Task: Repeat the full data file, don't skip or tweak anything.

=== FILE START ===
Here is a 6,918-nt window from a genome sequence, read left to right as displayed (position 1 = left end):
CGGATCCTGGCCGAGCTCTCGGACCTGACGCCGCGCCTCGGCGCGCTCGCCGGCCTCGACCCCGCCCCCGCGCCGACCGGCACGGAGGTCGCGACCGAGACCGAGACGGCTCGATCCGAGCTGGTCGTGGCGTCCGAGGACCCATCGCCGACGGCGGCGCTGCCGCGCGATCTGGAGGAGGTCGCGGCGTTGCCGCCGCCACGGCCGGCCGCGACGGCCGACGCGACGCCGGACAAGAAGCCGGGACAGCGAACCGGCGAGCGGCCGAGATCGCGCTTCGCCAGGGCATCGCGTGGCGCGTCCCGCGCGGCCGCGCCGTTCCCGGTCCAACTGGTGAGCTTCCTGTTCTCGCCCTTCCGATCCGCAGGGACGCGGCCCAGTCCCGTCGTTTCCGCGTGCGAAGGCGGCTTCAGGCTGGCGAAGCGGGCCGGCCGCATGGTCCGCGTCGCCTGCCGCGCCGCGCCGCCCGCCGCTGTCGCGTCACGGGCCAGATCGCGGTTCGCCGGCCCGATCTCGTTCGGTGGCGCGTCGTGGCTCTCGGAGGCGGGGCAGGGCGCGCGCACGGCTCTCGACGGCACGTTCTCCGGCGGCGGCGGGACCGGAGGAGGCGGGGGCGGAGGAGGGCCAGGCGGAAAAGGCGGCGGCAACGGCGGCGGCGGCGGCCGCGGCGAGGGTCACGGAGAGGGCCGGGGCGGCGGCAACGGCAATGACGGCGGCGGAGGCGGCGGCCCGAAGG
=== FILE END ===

Here is a 6,918-nt window from a genome sequence, read left to right as displayed (position 1 = left end):
CGGATCCTGGCCGAGCTCTCGGACCTGACGCCGCGCCTCGGCGCGCTCGCCGGCCTCGACCCCGCCCCCGCGCCGACCGGCACGGAGGTCGCGACCGAGACCGAGACGGCTCGATCCGAGCTGGTCGTGGCGTCCGAGGACCCATCGCCGACGGCGGCGCTGCCGCGCGATCTGGAGGAGGTCGCGGCGTTGCCGCCGCCACGGCCGGCCGCGACGGCCGACGCGACGCCGGACAAGAAGCCGGGACAGCGAACCGGCGAGCGGCCGAGATCGCGCTTCGCCAGGGCATCGCGTGGCGCGTCCCGCGCGGCCGCGCCGTTCCCGGTCCAACTGGTGAGCTTCCTGTTCTCGCCCTTCCGATCCGCAGGGACGCGGCCCAGTCCCGTCGTTTCCGCGTGCGAAGGCGGCTTCAGGCTGGCGAAGCGGGCCGGCCGCATGGTCCGCGTCGCCTGCCGCGCCGCGCCGCCCGCCGCTGTCGCGTCACGGGCCAGATCGCGGTTCGCCGGCCCGATCTCGTTCGGTGGCGCGTCGTGGCTCTCGGAGGCGGGGCAGGGCGCGCGCACGGCTCTCGACGGCACGTTCTCCGGCGGCGGCGGGACCGGAGGAGGCGGGGGCGGAGGAGGGCCAGGCGGAAAAGGCGGCGGCAACGGCGGCGGCGGCGGCCGCGGCGAGGGTCACGGAGAGGGCCGGGGCGGCGGCAACGGCAATGACGGCGGCGGAGGCGGCGGCCCGAAGG